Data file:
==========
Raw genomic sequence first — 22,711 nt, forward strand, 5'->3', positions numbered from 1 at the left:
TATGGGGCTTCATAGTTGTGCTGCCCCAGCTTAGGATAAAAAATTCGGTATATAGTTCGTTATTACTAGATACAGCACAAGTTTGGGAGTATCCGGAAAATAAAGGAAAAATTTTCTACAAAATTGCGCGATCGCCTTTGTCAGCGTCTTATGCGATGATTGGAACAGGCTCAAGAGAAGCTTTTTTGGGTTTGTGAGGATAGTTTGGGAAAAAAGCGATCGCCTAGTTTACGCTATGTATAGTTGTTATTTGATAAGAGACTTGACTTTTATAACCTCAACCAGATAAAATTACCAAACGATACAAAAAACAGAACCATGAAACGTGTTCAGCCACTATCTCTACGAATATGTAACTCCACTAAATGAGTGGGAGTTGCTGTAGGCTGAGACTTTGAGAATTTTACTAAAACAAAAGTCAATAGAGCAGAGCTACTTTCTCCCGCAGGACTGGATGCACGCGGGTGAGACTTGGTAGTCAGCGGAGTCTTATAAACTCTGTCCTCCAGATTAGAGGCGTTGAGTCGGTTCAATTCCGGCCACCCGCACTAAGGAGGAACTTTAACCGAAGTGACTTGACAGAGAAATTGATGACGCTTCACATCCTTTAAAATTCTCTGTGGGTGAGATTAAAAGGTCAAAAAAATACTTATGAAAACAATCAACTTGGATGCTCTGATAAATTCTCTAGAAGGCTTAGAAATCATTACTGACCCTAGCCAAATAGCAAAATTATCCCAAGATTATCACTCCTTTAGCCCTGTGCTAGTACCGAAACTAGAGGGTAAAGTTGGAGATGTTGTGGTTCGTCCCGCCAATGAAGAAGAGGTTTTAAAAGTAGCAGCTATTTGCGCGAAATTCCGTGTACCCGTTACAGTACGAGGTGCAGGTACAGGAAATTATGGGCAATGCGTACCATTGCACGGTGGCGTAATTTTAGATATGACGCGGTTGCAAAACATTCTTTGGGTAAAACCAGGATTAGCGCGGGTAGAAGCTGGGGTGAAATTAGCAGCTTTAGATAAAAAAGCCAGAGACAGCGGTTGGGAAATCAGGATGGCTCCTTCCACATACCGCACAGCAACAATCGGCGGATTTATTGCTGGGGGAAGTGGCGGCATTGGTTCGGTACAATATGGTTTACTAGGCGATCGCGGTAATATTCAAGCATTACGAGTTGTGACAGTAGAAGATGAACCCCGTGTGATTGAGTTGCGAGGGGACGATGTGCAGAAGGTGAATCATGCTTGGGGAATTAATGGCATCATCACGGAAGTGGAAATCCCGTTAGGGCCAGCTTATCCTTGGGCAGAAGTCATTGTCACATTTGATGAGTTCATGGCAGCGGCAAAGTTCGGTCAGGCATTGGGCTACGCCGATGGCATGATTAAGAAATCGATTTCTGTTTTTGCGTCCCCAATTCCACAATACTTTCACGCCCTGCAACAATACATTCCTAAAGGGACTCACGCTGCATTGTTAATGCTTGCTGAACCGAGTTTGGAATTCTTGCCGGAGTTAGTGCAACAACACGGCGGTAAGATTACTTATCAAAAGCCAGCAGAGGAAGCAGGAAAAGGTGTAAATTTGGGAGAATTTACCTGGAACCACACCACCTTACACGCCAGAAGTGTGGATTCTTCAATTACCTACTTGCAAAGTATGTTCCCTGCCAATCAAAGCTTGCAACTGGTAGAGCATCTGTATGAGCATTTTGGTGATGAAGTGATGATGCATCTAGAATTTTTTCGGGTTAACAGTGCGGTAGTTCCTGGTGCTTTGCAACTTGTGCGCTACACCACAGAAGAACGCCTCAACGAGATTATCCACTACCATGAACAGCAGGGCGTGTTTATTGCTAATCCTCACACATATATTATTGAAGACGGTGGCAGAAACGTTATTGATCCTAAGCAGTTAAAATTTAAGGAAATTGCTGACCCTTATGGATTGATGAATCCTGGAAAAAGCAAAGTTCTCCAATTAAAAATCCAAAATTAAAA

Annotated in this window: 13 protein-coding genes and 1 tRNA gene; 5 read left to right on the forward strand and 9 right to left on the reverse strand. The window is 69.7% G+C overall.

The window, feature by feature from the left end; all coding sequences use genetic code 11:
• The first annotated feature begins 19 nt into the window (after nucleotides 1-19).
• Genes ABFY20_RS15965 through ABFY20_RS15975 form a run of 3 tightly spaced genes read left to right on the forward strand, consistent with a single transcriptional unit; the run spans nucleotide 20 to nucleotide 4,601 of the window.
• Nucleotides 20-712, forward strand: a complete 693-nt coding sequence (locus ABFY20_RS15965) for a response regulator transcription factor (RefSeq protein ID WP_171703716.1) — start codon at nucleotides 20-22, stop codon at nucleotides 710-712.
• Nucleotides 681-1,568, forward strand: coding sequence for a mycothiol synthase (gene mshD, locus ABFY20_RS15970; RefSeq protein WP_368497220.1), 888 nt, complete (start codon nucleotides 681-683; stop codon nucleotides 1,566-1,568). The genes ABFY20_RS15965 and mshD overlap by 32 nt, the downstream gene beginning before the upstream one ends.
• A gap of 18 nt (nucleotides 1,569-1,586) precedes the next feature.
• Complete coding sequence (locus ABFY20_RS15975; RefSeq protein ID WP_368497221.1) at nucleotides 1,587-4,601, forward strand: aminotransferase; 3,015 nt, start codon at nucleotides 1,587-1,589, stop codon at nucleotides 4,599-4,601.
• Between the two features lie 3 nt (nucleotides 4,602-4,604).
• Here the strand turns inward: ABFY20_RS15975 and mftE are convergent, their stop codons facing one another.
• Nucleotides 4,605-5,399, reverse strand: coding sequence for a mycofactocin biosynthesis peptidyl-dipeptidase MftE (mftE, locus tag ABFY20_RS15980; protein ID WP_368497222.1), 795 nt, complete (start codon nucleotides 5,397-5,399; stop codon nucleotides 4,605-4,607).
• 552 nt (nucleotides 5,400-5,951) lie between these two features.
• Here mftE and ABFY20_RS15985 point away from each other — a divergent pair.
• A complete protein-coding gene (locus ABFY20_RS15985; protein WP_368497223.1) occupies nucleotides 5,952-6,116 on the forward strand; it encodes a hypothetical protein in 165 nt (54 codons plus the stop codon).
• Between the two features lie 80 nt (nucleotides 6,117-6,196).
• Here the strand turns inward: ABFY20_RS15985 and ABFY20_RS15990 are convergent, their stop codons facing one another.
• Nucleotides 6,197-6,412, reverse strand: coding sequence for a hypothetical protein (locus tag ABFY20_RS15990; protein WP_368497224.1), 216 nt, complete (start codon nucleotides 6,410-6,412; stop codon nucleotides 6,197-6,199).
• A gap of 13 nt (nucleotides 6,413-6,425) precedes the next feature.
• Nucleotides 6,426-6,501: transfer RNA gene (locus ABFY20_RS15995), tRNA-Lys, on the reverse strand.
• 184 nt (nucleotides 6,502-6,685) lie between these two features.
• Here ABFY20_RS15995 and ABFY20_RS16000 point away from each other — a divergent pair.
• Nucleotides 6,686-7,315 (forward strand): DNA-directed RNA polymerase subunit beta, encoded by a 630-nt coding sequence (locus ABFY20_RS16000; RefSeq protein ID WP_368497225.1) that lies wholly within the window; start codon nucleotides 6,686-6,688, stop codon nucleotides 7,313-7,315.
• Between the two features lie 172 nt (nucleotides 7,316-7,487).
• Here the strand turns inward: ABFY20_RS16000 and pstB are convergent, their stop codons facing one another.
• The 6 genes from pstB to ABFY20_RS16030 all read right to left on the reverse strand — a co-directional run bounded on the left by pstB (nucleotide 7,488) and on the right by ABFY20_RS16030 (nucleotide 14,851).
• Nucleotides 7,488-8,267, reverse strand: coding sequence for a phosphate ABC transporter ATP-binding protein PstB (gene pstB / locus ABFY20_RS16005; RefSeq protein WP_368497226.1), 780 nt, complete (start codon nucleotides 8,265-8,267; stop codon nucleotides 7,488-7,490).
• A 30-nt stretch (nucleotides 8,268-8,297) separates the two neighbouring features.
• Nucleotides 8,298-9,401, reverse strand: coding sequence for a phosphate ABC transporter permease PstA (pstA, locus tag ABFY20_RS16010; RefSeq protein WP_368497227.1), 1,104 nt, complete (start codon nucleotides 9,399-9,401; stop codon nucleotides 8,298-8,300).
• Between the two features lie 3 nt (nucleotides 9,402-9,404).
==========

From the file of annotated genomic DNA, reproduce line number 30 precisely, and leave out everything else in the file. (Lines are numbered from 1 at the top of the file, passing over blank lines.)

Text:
• Nucleotides 8,298-9,401, reverse strand: coding sequence for a phosphate ABC transporter permease PstA (pstA, locus tag ABFY20_RS16010; RefSeq protein WP_368497227.1), 1,104 nt, complete (start codon nucleotides 9,399-9,401; stop codon nucleotides 8,298-8,300).